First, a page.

Tag Archives: mobile device

Do you connect your mobile phones to rental cars?

One huge mistake people make when renting cars

There are plenty of reasons to rent a car, from leaving a less reliable or gas-guzzling car behind on a long trip to getting around a city on a business trip or while your car is being repaired. It’s not necessarily cheap, but if you need to move around a lot, or go any substantial distance, it isn’t any worse than taking a cab or calling for an Uber, and it might be more convenient.

Is your company leadership connecting to rental cars with company phones and leaving text messages, contacts, call logs? Is there deal information or IP in those text messages?

There is a hidden danger, though, that not a lot of people realize. Rental companies upgrade their fleets regularly with newer-model cars, which means your rental has new technology, including a high-tech infotainment system. That’s not the bad part.

Newer infotainment systems let you pair up your smartphone via Bluetooth so you can take calls over the car’s audio system, dial from the center console or stream your music. Others include USB so you can get everything I just mentioned and charge your phone at the same time.

That’s also not the bad part, as long as you own the car. When you’re renting, however, it can be a danger.

When you connect up to a car with Bluetooth, the car stores your phone number to make it easier to connect later. It also stores your call logs, and possibly even your contacts. This isn’t something you want sitting around for the next renter.

Go into the settings (it will vary for every car model) and delete your smartphone from the list of previously paired Bluetooth gadgets. That should wipe your call log and contacts as well. If it doesn’t, look for an option to clear user data or do a factory reset. Talk to the employees at the car rental place if you can’t find these options.  Like any hard drive, you can possibly still recover data after it is wiped.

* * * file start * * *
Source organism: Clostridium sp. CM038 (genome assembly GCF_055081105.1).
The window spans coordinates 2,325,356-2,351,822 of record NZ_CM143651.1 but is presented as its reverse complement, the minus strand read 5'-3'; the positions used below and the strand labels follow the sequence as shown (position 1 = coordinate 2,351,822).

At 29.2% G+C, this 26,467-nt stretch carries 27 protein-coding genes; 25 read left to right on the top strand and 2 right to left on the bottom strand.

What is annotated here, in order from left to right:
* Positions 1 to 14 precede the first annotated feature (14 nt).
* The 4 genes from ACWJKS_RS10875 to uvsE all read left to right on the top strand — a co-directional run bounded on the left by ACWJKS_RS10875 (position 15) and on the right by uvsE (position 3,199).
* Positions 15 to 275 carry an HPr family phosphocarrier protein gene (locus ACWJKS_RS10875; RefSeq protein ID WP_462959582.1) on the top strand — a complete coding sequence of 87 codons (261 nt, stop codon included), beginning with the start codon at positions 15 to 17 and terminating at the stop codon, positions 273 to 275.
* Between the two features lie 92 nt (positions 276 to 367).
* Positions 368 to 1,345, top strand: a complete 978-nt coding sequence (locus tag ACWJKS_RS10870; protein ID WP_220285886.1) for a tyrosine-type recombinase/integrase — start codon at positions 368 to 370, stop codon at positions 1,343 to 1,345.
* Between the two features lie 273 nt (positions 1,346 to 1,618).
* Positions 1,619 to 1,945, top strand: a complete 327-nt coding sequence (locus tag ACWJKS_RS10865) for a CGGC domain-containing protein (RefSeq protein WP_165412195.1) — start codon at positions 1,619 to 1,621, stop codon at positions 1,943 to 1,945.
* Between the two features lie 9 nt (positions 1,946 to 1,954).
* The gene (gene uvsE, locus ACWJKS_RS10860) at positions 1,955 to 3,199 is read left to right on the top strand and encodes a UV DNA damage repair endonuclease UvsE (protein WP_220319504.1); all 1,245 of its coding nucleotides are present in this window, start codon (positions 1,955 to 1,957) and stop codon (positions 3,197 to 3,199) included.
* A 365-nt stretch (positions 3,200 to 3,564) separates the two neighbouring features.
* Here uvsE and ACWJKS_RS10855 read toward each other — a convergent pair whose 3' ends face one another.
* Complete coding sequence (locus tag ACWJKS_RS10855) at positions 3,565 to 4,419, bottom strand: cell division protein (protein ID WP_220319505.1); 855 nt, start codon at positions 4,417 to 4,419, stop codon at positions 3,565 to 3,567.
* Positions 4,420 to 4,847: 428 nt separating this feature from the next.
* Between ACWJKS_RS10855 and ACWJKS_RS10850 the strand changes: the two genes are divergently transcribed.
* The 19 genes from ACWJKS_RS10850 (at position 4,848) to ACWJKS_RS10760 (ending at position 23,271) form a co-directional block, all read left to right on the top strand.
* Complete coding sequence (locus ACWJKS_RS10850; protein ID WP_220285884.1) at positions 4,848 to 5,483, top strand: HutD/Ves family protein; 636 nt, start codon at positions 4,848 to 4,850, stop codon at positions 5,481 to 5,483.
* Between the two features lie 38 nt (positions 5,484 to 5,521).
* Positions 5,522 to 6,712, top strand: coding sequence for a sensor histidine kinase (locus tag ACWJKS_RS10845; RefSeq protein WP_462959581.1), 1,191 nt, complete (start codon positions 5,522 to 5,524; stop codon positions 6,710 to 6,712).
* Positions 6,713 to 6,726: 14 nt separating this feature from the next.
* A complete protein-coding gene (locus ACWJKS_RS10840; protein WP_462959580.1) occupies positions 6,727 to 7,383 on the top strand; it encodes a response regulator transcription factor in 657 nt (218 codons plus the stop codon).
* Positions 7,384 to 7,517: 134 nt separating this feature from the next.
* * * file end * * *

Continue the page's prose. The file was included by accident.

If you used the car’s navigation system to get around, be sure to go in and clear your location history. You don’t want the next person knowing where you’ve gone, or where you live. If you own the car and are selling it, you’ll want to do this kind of wiping as well.

Aside from privacy concerns, there’s a security concern, too. We now know that cars can be hacked, and as they get more advanced the chance that a car can get infected with a virus increases. If the car’s system was compromised by a hacker or previous renter, hooking up your phone would give a hacker access to everything on it.

The obvious solution is to not pair your phone with the car’s systems at all. If you want to listen to music, use an auxiliary cable to connect the headphone port on your phone to the audio system directly.  For charging, use the cigarette lighter instead of the USB port.

If you want to do hands-free calling, you can purchase a third-party Bluetooth audio kit that does the job.  It’s also great for adding this feature to an older car with a less advanced infotainment system.

Hopefully, the privacy concern with car infotainment systems should be going away in the future as Android Auto, Apple CarPlay and similar systems become standard on more cars. These systems don’t store any information, they just read it off your smartphone. So when you take your smartphone out of the car, none of your information stays.

Of course, it will be years or even decades until cars with less secure infotainment systems are off the market or no longer in used car lots. And you never know what other systems will come out in the future and how secure they’ll be.